Kingship in Early Northern Britain

When we write about 5-7th century kings we have this misplaced need to assign them a kingdom. We forget that when their contemporaries in neighboring kingdoms referred to them, they were usually referred to as King of Britons, King of Picts, King of Saxons. Within their people, they do refer to kings of tribes, or kingdoms. Bede refers to English kings by their kingdom, but their neighbors are kings of the Irish/Scots, Picts or Britons. He never gives those kings a region or kingdom. The Irish refer to a dizzying array of kings and their realms, sometimes by kindred, sometimes by place. Kindreds only really seem to apply to the Irish because only they seem to have settlements based on kinship with enough longevity to generate a big enough population to be politically significant. All of the other peoples of Britain likely had large royal kindreds, but they were still a small proportion of the total population they rule over. Among the Saxons, Britons and Picts, it is more likely that kings would be identified by their core region or primary fortress. I think the kings of Alt Clut and potentially Eten (Edinburgh)  are a primary examples of this.

Fraser points out that we actually don’t know that Eugein (Owain) ap Beli, King of Britons, who defeated and slew Domnall Brecc of Dalriada (Cenel nGabran) in the battle of Strathcarron in 642 was actually king of Alt Clut. (Notably Owain is the next and only king of Britons recorded after Rhydderch of Alt Clut before the late 7th century.) This is especially true because his reputed brother is Bridei ap Beli, King of Picts who killed his cousin Ecgfrith of Northumbria in 685. Fraser wonders if this family didn’t originate as kings of the Miathi. Could the Miathi have produced kings that could be either British or Pictish? Possibly, there was no people more on the frontier than them. The Maithi were considered a major Pictish tribe by the Romans but had their lands incorporated within the British civitas of the Damnonii, the same civitas as Alt Clut. After the time of Oswiu of Bernicia, the Britons were reduced to a small enough area around Alt Clut that one king may indeed have formed a kingdom later called Strathclyde. Prior to the consolidation of Northumbria and its extended hegemony, fixed kingdoms may simply not have existed. There were many kings who ruled form a primary fortress and the power of these local dynasties bobbed up and down with the success of individual kings. Only when one dynasty retained control of a large region with significant hegemony over its neighbors did something like a kingdom begin to form. Now, Eugein/Owain’s dynasty did manage to retain control of the remaining northern Britons, based from Alt Clut at least part of the time, from the mid-7th century until it finally fell to a combined Scottish and Norse siege. Such a dynasty is what was needed for Strathclyde to form into an actual kingdom. The only king who can’t be linked into Owain’s progeny is Guret who died in 658, but as the Welsh triads call him base born and this is the height of Oswiu of Northumbria’s power, it is possible that he was imposed upon them by Oswiu. It is noticable that Owain’s two sons who reputedly succeed him were named Elphin (Ælfwine) and Domnagual (Domnall) suggesting that Owain’s family had intermarried extensively with both the Scots and English. Recall that Owain’s brother Bridei ap Beli is said to be the cousin of Ecgfrith of Northumbria in the Historia Brittonum.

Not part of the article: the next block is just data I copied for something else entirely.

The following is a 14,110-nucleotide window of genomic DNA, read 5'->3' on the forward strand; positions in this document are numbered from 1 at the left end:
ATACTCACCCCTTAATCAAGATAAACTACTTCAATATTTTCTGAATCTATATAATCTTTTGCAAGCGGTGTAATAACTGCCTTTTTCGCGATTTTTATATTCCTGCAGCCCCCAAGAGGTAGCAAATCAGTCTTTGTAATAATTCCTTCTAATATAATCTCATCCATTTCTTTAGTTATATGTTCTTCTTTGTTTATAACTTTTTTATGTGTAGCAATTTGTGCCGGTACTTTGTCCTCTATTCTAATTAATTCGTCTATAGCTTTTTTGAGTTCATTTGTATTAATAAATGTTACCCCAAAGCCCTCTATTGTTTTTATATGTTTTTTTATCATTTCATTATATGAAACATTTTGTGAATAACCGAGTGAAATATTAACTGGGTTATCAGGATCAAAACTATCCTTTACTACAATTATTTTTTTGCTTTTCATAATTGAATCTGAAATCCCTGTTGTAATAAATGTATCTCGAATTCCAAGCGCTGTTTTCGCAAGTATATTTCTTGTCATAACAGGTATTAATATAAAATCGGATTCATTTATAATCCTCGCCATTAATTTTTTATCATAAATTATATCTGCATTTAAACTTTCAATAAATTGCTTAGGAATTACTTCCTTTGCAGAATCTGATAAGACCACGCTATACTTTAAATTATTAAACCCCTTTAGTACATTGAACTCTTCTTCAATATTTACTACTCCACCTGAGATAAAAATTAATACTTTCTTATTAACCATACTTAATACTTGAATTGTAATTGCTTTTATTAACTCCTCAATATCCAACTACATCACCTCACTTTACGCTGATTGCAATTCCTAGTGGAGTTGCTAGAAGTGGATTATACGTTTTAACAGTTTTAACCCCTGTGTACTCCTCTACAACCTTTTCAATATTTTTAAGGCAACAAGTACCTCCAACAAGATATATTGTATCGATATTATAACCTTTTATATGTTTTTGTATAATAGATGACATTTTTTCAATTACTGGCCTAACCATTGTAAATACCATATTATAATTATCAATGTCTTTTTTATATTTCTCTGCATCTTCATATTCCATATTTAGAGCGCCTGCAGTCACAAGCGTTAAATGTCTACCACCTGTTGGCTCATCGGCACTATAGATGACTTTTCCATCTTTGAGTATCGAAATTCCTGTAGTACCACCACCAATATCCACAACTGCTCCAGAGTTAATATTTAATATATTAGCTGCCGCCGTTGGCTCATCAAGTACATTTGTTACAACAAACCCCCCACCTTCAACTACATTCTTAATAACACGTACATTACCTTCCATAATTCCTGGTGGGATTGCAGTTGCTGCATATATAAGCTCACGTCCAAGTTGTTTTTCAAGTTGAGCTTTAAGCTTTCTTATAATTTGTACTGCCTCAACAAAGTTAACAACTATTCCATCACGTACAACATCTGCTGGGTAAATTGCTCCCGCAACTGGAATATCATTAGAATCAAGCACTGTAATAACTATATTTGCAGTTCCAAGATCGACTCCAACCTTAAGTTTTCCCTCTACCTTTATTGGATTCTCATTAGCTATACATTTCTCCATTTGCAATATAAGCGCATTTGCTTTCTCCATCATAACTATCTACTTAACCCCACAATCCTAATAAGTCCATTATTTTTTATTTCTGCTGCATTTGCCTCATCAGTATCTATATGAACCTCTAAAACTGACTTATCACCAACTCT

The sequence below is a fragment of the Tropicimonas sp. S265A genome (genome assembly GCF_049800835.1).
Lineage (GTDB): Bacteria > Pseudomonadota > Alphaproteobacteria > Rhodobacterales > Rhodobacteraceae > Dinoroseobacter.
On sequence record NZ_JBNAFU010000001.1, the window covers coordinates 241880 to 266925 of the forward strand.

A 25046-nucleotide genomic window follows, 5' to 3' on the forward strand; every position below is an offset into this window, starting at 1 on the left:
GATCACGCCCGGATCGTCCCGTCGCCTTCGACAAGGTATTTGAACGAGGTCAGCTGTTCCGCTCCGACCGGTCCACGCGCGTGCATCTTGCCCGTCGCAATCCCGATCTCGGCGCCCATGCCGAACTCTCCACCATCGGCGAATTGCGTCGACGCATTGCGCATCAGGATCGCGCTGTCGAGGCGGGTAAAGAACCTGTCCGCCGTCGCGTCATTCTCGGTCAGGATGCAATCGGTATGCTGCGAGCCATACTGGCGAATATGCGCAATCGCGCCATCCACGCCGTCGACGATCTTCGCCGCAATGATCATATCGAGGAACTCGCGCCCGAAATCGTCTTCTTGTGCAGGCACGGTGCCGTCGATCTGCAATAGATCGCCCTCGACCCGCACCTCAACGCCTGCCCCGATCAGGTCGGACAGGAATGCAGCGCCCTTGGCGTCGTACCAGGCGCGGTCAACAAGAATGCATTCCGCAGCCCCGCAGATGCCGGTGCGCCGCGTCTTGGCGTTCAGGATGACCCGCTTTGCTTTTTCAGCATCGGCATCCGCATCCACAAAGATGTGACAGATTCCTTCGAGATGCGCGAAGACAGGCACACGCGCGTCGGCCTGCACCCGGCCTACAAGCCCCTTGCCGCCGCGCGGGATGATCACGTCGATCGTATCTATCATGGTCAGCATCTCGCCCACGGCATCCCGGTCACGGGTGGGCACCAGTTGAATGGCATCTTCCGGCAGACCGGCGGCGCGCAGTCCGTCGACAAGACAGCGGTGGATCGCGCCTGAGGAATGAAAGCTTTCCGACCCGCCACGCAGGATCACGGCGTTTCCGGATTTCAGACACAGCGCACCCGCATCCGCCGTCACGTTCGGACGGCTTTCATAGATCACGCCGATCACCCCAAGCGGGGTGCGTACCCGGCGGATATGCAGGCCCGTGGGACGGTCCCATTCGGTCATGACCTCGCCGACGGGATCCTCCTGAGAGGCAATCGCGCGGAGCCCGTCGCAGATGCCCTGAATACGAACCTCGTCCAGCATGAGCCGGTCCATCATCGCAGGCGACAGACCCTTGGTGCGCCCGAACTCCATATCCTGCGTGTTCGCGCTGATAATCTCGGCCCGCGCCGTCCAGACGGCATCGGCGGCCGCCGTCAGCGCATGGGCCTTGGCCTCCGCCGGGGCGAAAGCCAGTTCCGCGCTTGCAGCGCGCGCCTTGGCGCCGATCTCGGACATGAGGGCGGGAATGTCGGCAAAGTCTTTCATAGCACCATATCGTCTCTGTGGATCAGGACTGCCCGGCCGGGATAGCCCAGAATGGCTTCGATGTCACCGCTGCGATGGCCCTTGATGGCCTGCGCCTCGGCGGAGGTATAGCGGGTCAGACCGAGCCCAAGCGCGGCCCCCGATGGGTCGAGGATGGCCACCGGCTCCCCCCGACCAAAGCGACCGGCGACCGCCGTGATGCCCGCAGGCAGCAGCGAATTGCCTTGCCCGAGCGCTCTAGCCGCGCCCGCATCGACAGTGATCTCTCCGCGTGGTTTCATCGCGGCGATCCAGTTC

As for kings of this kindred moving into Alt Clut, I think this is perfectly natural for any major British dynasty that grew up in this area to take Alt Clut (Dumbarton). First of all, its possibly the best fortress in the area and further away from the English. I think the most important reason for Alt Clut being so important though is its position on the Irish Sea. Sitting at the mouth of the Firth of the Clyde, it is ideally placed for Irish Sea trade. Even Stirling, if there was a fortress there in the 7th century, was largely inaccessible to trade because the English and the Niuduari Picts controlled the entrance to the Firth of Forth.

Kingship in southern Britain among both the Britons and English may have been a little different in that it may have been based on Roman administrative districts at least initially. The Romano-Britons would have been conditioned to Roman-style administration. Although post-Roman political systems could not recreate the Roman system, it is likely that they retained some Roman territorial boundaries. Many of the kingdoms of southern Britain seem to be at least initially loosely based on Roman civitas.

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